Have you ever found a vintage piece and hesitated to buy it because the brass or metal looks scratched, discolored, or tarnished? We all have! But don’t hesitate. Cleaning vintage metals is actually fairly easy, and totally worth it. In fact, you can save a lot of money by buying the more junky pieces and restoring them yourself at home.

I’ve seen some people just take a can of spray paint to pieces, and that’s fine if your metal is beyond repair but you still cant live without it, but most of the time that isn’t the case. Besides, you’ll never get a true shine like you would with real metal. Instead of reaching for the spray paint, reach for a rag and some polish and see what you reveal.

I got this set of 50s drawer pulls on Etsy for a really great price. At first glance they’re junk, but if you’ve ever restored metals you’d see the treasure underneath that tarnish and “scratches” immediately.

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What you need is a metal polish product, like Brasso, and an old rag or two. Oh and some gloves.

How to Restore Vintage Brass Drawer PullsCover the brass in metal polish and rub into the metal.

How to Restore Vintage Brass Drawer PullsThen use a soft cloth to buff and massage the metal, you’ll notice black and green residue coming off on your cloth. That’s the tarnish! Keep going.How to Restore Vintage Brass Drawer PullsKeep polishing until there is no more residue coming off on to your cloth and the metal is sparkling new. Reapply more product if needed. This can take awhile depending on how tarnished your pieces are, but be patient.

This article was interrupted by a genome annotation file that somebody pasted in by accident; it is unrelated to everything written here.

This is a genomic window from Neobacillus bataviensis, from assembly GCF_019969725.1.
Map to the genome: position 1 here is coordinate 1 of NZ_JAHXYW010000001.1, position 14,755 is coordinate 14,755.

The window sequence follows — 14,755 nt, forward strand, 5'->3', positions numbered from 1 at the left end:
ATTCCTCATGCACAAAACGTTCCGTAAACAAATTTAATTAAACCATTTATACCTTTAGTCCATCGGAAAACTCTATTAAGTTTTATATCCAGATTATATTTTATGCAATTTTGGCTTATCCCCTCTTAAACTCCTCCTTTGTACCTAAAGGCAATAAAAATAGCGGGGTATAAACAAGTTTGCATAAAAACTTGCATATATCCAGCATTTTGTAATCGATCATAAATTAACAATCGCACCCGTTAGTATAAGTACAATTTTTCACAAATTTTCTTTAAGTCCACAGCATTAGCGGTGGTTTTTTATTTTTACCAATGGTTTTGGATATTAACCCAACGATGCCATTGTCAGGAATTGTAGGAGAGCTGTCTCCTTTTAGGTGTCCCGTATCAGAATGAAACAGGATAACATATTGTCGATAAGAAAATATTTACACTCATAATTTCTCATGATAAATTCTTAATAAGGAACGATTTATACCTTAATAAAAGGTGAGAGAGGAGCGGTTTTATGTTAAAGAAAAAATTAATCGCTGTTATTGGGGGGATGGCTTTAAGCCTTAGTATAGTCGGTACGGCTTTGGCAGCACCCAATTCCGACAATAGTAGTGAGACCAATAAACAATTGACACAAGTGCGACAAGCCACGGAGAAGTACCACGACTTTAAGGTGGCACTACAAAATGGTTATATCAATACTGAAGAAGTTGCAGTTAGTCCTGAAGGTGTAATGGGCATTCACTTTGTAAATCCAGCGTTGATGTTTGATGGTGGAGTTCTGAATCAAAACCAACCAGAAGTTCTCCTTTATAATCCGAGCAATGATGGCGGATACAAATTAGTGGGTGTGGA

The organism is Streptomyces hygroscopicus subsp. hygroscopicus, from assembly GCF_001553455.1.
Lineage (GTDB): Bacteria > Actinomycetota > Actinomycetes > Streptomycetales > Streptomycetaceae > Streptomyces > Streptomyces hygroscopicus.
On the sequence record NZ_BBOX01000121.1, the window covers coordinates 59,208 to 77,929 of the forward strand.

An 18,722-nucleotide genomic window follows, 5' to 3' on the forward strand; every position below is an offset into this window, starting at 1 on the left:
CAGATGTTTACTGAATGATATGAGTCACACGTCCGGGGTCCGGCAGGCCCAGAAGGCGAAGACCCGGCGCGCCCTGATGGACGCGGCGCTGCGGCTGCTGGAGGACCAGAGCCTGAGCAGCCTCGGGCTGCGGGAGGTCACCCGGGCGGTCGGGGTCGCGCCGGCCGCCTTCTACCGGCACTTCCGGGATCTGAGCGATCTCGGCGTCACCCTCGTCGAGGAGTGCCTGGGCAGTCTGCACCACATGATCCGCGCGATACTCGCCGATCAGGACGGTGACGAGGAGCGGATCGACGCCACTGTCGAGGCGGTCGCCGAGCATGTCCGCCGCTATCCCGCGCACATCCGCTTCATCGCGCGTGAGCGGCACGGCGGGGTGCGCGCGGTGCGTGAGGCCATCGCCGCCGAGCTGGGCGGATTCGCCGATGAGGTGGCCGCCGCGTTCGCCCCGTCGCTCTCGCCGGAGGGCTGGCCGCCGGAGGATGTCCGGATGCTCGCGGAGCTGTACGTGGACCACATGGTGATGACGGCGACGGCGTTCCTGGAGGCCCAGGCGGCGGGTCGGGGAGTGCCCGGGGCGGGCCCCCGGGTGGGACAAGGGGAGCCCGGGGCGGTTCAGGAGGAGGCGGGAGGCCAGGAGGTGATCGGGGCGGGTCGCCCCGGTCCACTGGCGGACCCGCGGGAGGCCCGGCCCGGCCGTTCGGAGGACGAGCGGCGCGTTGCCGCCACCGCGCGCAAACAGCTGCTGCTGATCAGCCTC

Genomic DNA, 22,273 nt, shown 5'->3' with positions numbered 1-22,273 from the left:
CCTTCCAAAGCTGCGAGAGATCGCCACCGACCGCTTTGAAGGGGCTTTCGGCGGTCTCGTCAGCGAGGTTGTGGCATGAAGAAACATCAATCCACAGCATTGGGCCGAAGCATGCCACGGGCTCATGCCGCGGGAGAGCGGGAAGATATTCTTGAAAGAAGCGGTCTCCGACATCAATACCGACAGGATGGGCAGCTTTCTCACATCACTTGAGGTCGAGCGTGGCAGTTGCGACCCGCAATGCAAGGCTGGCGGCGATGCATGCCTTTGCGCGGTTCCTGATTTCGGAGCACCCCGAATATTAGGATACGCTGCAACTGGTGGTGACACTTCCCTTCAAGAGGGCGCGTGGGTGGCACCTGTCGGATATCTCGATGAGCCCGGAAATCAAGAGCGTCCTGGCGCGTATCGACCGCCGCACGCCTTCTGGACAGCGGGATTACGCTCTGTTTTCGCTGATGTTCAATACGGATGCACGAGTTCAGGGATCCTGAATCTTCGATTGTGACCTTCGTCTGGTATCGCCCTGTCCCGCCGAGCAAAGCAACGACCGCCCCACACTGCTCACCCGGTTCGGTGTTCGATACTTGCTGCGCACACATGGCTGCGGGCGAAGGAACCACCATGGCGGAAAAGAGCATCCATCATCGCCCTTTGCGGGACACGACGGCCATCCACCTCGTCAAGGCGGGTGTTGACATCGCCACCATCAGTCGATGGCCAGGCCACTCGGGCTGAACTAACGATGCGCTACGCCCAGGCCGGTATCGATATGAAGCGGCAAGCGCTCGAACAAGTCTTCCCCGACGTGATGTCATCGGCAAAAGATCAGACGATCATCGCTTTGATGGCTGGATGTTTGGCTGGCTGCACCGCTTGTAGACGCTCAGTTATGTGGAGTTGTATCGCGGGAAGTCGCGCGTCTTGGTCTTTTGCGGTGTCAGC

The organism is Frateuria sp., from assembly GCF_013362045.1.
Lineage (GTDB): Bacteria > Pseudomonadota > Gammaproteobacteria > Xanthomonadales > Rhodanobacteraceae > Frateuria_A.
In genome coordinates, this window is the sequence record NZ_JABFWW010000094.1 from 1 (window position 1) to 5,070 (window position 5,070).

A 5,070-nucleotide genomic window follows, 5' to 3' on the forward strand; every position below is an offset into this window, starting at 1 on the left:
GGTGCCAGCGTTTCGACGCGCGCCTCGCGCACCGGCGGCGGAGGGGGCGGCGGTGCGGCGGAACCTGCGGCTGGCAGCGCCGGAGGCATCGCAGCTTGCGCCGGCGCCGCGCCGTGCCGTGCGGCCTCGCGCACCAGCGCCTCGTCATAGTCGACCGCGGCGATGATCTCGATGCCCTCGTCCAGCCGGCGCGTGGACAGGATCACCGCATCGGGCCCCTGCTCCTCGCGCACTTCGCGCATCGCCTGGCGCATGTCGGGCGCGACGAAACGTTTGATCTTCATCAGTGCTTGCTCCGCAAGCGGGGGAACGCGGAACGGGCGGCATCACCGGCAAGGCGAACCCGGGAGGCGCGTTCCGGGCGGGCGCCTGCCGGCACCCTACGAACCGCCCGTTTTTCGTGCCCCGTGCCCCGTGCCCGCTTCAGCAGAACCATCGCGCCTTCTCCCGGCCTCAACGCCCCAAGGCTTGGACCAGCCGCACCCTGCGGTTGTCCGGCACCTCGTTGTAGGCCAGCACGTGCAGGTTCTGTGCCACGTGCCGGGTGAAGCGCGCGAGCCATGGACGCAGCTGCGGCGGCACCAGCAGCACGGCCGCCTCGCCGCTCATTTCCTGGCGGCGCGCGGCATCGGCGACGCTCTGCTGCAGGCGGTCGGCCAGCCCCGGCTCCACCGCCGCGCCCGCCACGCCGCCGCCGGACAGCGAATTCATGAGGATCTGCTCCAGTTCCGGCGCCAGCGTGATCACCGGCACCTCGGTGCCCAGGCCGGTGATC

How to Restore Vintage Brass Drawer PullsOnce all the tarnish is removed, give it a nice little polish with a clean cloth to remove any remaining residue or product.

How to Restore Vintage Brass Drawer PullsTada!! Good as new. Now put down the paint and pick up the polish!

Mid-Century Inspired Refrigerator Makeover with Peel & Stick Wallpaper

The only thing that really bothered me about my new kitchen was the way the refrigerator looked in the space.

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Now don’t get me wrong it’s a nice brand new refrigerator, but the way the side of it created a big black rectangle in in the middle of everything bothered me.

I bought a peel and stick wallpaper a couple of years ago with the intention of covering my old refrigerator, but never got around to it. Luckily I found the paper when I was unpacking and since I’m still renting I decided to put it to use!Use peel and stick wallpaper to cover a refrigerator

I like the shape of the refrigerator door and I don’t mind the stainless, so I decided to only apply the wall paper to the sides and top to cover all the black. I was also inspired by the two-toned refrigerators that were popular back in the day.

The paper I used is a light minty blue with a metallic silver cross-hatch pattern. It looks very vintage to me and reminds me of mid-century upholstery fabric. I knew it would work perfectly for what I wanted to attempt.

All I had to do was pull out the refrigerator and apply the peel and stick the paper, carefully matching the seams and making sure to smooth out any air bubbles. This type of paper is very easy to work with and made the job extremely simple.Use peel and stick wallpaper to cover a refrigerator (before) (3)Use peel and stick wallpaper to cover a refrigerator (1)

To finish off the edges I used a thin washi tape in the same color and similar pattern. This gave it a more finished look and helped make sure all of my edges were properly secured.Use peel and stick wallpaper to cover a refrigerator 1.jpg